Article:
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Can't Take the Heat? 'Cool Walls' Can Reduce Energy Costs, Pollution
Berkeley Lab News Center (07/09/19) Roberts Jr., Glenn

A new study from Berkeley Lab has found that Sunlight reflecting "cool" exterior walls are just as efficient and, in some cases, more efficient at saving energy than sunlight reflecting "cool" roofs. The research team modeled more than 100,000 retail stores, office buildings, and homes of varying types and ages in California and elsewhere in the United States, finding that cool walls saved as much or more energy than cool roofs. The researchers found that California and stretches of the southern United States were prime locations for energy savings due to cool walls. Cool walls have a higher-than-average solar reflectance and high thermal emittance, making them able to efficiently release absorbed heat, thereby cutting both emissions and costs.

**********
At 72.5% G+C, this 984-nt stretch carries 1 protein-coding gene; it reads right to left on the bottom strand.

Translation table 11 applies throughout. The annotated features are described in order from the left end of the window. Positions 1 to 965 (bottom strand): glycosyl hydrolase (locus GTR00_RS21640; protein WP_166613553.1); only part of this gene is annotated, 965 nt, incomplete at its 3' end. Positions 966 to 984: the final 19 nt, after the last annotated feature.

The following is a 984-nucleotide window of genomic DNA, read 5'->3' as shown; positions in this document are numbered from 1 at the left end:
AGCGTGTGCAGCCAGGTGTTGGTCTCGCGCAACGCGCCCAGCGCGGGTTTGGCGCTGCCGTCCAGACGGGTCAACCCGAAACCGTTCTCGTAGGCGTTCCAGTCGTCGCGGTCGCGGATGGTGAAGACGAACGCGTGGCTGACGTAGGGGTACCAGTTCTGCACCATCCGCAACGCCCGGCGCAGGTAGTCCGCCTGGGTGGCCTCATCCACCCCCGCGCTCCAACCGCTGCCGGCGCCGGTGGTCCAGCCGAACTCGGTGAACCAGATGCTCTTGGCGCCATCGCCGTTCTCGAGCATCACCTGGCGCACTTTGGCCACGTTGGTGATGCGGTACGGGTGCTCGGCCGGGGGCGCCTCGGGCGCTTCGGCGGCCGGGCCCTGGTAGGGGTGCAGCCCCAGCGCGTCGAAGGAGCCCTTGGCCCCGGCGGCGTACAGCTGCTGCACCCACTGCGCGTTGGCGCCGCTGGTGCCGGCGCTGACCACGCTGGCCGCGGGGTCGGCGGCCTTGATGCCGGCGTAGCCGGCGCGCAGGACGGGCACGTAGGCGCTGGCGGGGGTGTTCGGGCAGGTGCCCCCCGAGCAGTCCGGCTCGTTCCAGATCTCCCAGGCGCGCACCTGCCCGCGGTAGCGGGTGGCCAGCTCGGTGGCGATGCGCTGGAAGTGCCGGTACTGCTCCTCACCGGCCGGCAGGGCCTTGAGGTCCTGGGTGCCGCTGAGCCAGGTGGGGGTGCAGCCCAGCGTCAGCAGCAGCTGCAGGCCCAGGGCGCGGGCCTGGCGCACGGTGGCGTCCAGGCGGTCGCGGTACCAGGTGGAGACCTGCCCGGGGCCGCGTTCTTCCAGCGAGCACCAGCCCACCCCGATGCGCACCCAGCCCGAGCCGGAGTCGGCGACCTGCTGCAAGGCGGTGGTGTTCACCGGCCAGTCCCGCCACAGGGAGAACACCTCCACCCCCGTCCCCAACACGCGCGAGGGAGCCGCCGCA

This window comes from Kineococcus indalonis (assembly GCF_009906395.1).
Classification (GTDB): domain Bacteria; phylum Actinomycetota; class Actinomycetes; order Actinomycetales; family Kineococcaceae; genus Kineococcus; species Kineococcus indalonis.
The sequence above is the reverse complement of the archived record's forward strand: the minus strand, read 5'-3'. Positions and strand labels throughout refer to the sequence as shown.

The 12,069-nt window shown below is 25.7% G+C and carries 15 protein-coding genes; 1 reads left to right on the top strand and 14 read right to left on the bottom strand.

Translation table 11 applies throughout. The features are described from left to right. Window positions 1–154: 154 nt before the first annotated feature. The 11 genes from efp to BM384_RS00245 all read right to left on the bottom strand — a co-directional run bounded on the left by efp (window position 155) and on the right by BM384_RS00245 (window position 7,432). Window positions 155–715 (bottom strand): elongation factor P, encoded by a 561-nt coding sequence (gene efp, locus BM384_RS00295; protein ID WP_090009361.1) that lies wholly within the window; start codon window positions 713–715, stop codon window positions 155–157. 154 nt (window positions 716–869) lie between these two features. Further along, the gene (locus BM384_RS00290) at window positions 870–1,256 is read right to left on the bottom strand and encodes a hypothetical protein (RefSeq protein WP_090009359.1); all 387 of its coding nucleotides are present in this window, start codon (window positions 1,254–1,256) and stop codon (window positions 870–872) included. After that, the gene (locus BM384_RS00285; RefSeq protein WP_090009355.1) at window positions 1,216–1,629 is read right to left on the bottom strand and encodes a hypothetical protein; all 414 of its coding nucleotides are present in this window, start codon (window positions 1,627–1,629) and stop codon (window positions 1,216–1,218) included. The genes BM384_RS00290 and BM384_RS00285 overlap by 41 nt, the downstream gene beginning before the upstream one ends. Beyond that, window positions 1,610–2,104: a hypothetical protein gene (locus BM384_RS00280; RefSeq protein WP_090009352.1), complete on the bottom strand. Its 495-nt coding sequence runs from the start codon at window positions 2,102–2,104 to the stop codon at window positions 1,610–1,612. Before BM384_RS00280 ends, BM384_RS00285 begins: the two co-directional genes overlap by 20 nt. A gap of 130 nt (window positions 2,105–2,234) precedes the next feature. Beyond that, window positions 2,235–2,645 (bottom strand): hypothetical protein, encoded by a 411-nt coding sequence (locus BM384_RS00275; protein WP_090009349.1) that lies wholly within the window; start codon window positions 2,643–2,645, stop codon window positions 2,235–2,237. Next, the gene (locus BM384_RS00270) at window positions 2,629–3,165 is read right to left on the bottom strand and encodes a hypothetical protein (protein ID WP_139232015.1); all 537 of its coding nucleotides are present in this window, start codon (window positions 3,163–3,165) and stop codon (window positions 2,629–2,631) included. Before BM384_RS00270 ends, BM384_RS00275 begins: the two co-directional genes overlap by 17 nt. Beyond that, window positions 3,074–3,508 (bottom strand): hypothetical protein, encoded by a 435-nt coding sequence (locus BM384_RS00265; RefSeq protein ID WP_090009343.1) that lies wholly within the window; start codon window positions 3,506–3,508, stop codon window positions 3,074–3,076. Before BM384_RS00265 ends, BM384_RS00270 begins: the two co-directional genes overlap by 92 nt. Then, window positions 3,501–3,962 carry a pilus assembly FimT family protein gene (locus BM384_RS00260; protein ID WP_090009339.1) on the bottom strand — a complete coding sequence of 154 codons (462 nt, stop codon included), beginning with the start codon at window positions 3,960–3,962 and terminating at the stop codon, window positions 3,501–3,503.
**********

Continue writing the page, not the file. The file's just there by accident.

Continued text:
Between 40 percent and 60 percent of all buildings in the United States were built before 1980, when building codes required less wall insulation than they do today. Installing cool walls in these older buildings could lead to savings three to six times greater than for newer buildings. Ronnen Levinson, co-author of the report, comments, "Repainting the exterior walls of pre-1980 buildings -- whether homes or office buildings or stores -- with cool paint offers the greatest benefit because they have the least insulation." Levinson and his colleagues found that cool walls can lead to yearly energy cost savings of 11 percent for retail stores, 8.3 percent for single-family homes, and 4.6 percent for medium-sized office buildings.
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FCC Partially Blocks San Francisco Apartment Internet Ordinance
NBC Bay Area (CA) (07/10/19) Jackson, James